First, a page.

Malaysian palm oil and rubber smallholders recently filed a petition to the European Union (EU) to protest against a new law preventing imports into the bloc of commodities linked to deforestation risks. More than 500 smallholders in the country signed the petition.
In December last year, the EU agreed on a deforestation law that requires companies to produce a due diligence statement showing when and where their commodities were produced and provide “verifiable” information that they were not grown on land deforested after 2020, or risk hefty fines.
“The regulation’s unilateral and unrealistic demands on traceability and geolocation will prevent small farmers from accessing the European market,” a group of six smallholder associations said in a joint statement.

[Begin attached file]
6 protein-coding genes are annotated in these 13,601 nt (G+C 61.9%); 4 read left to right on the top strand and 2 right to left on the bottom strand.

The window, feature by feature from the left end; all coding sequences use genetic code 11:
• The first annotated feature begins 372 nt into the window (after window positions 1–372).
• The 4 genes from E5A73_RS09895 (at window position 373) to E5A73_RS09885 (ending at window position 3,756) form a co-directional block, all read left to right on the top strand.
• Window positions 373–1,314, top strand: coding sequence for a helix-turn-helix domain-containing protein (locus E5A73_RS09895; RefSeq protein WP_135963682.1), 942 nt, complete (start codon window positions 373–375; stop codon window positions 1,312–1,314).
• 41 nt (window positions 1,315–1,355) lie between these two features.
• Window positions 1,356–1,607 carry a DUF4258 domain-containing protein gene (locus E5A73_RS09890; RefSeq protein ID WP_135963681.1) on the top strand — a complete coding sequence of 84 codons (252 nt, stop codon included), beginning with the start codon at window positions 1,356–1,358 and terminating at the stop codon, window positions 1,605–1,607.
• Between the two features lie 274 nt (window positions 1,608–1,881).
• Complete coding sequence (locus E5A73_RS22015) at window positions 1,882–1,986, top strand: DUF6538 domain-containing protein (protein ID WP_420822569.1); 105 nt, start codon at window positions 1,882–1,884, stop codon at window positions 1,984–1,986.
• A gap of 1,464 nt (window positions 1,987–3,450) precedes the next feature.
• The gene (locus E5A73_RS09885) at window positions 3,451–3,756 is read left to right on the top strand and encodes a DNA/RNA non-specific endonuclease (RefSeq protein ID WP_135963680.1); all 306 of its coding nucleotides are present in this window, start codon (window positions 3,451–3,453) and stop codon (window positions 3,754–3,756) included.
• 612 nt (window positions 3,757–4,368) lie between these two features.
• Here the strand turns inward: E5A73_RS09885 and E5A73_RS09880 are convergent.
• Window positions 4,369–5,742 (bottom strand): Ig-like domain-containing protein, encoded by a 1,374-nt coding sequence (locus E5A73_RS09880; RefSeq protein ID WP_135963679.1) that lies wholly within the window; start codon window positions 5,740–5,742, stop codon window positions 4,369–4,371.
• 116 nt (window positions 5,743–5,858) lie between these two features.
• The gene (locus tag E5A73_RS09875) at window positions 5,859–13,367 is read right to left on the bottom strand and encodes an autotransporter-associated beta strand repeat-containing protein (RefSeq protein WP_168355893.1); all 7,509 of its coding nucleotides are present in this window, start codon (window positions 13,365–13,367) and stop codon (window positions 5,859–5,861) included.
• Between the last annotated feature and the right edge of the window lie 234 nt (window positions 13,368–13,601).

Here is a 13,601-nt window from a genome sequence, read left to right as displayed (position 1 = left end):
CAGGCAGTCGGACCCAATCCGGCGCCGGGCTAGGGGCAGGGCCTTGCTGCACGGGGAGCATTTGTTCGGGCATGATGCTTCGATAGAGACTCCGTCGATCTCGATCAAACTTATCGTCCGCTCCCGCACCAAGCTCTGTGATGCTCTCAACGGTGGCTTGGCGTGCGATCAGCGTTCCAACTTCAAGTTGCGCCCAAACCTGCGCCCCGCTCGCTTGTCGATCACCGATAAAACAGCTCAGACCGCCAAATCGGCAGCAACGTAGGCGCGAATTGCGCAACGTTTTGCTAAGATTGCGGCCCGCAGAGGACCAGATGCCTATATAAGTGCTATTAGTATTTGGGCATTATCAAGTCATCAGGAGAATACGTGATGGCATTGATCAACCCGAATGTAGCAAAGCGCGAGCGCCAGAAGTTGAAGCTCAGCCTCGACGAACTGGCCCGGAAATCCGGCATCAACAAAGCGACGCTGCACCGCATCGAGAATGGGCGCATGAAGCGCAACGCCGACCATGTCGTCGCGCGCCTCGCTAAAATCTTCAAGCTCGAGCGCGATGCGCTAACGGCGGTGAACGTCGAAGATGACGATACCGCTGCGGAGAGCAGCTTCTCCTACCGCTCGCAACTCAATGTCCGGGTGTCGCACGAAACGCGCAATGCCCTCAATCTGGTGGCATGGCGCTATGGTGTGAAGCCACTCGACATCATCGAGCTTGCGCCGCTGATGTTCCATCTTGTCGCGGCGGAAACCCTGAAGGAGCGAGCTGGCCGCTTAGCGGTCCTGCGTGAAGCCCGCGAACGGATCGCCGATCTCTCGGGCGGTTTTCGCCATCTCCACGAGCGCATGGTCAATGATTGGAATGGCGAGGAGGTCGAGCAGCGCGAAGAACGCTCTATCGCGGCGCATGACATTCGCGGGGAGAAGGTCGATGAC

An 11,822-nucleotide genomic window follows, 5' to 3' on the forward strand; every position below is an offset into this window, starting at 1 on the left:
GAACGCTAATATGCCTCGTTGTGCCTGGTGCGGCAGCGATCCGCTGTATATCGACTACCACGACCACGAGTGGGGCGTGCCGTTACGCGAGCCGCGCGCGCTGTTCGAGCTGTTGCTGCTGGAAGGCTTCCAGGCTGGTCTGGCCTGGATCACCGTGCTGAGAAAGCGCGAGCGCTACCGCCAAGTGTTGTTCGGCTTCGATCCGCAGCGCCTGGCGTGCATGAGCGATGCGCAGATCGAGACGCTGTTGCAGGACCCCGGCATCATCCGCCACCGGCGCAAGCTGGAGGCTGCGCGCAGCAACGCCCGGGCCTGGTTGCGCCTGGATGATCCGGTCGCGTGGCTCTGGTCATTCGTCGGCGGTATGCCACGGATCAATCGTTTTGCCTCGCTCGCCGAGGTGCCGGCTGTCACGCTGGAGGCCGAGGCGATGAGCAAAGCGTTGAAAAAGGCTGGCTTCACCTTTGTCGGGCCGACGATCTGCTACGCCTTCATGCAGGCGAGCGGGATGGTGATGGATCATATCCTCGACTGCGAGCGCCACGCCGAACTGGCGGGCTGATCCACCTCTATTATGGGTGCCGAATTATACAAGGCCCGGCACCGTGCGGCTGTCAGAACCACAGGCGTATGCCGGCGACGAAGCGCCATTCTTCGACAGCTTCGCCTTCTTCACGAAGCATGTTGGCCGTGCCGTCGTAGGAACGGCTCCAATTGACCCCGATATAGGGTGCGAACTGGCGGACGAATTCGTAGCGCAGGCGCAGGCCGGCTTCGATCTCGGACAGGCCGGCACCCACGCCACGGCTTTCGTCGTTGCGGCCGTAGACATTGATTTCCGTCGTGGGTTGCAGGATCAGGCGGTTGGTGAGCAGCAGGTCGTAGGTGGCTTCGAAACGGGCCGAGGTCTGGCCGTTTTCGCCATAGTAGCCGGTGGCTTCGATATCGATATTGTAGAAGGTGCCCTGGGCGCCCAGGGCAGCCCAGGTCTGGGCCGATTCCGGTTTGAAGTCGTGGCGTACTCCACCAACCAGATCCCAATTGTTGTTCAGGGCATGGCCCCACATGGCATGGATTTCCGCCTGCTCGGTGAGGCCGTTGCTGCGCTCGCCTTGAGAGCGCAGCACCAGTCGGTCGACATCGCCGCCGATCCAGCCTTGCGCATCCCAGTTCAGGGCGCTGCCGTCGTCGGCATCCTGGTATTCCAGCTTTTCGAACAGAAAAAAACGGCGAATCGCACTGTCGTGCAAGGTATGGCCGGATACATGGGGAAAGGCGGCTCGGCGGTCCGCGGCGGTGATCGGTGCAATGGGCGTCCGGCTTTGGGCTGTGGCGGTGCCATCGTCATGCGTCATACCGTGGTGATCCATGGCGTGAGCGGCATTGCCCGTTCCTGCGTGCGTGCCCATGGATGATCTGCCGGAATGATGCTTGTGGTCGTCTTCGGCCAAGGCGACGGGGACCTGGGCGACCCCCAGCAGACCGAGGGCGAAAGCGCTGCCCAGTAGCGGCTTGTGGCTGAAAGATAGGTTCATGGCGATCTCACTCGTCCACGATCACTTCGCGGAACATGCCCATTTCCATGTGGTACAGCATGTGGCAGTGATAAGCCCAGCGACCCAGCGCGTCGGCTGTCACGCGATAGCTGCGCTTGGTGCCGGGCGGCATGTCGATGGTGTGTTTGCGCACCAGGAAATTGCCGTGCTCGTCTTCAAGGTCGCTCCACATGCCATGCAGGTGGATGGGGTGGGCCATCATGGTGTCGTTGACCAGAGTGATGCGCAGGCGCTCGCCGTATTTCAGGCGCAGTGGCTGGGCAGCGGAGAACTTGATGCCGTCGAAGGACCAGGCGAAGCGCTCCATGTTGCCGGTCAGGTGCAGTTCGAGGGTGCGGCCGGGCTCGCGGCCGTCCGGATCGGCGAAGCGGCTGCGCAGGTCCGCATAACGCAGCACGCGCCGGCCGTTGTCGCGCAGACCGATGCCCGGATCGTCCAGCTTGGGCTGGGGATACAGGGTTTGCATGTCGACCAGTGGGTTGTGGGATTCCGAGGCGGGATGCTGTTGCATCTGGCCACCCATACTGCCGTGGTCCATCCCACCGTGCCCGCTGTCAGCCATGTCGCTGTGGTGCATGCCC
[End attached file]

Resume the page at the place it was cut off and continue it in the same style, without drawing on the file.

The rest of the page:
Recently, Malaysia’s Commodities Ministry says it plans to spend RM10 million ringgit in 2023 to counter what it terms is an anti-palm oil campaign, and is seeking an additional RM10 million.
The EU rule places the burden on smallholders and threatens their livelihoods, the groups said.
They said they were concerned about the potential labelling of Malaysia as a high-risk country for deforestation in the regulation.
Ambassador of the EU Delegation to Malaysia Michalis Rokas said he had met the smallholder representatives and would convey their concerns to EU headquarters.
“Malaysia has already in place systems to ensure non-deforestation and traceability, so we do not expect any extra costs for smallholders,” he said in a statement on Twitter.
Deforestation is responsible for about 10% of global greenhouse gas emissions that drive climate change, it has been stated.